Checkmate CAN be forced in the following situations:
- Queen vs. King
- Two Rooks vs. King
- Rook vs. King
- Two Bishops vs. King
- Knight and Bishop vs. King
Checkmate CANNOT be forced in the following situations:
- Two Knights vs. King (Checkmate is possible but cannot be forced)
- Knight vs. King
- Bishop vs. King
The conventional wisdom is that learning to checkmate with two Bishops vs. lone King or Bishop and Knight against vs. lone King is so rare they are not worth learning. In fact, Jerry Silman in his excellent book (see Great New Book - Silman's Complete Endgame Course: From Beginner to Master ) goes so far as to say:
Bishop and Knight [vs. lone King] might never occur in your whole chess lifetime and is far too difficult to waste your precious study time on.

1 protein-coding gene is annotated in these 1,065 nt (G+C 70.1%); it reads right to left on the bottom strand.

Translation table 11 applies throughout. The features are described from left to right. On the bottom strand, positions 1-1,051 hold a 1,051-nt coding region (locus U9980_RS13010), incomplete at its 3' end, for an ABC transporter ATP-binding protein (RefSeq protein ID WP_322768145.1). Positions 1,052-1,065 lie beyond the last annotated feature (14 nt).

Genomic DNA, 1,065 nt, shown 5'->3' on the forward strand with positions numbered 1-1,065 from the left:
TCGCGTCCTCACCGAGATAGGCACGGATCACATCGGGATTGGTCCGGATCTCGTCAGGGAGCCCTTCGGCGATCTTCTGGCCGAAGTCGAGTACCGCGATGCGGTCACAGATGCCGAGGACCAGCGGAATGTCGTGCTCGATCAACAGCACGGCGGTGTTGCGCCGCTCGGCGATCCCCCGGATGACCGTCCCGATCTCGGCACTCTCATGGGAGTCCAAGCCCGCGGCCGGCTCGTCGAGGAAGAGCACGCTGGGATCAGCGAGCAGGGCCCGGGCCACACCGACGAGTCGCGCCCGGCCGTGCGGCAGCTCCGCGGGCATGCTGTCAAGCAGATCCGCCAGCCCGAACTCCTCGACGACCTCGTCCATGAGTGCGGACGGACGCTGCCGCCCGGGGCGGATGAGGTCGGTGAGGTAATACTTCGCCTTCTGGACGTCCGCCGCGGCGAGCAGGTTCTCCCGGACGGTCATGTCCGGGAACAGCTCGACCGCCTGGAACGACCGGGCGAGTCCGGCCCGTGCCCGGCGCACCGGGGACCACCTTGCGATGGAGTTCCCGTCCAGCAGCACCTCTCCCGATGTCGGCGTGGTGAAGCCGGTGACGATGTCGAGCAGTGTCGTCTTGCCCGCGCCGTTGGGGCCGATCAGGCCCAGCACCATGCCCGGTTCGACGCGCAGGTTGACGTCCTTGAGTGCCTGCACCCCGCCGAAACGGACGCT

Well, as Rook has a little time on his hands and is always up to a challenge, I going to try and find out for myself. Can a novice actually learn this forced checkmate? Will practicing this help my game at all? Of course, my rational side agrees with Silman that doing ANYTHING other than this would be a better use of my chess improvement time. I'm sure that is probably true. But I have another motivation. I would really like to pay back Chessmaster 10 by proving to it I can force checkmate against it no matter how much it tries to resist. Sounds like fun - or perhaps complete folly - anyway I'll play with it awhile and let you know what happens.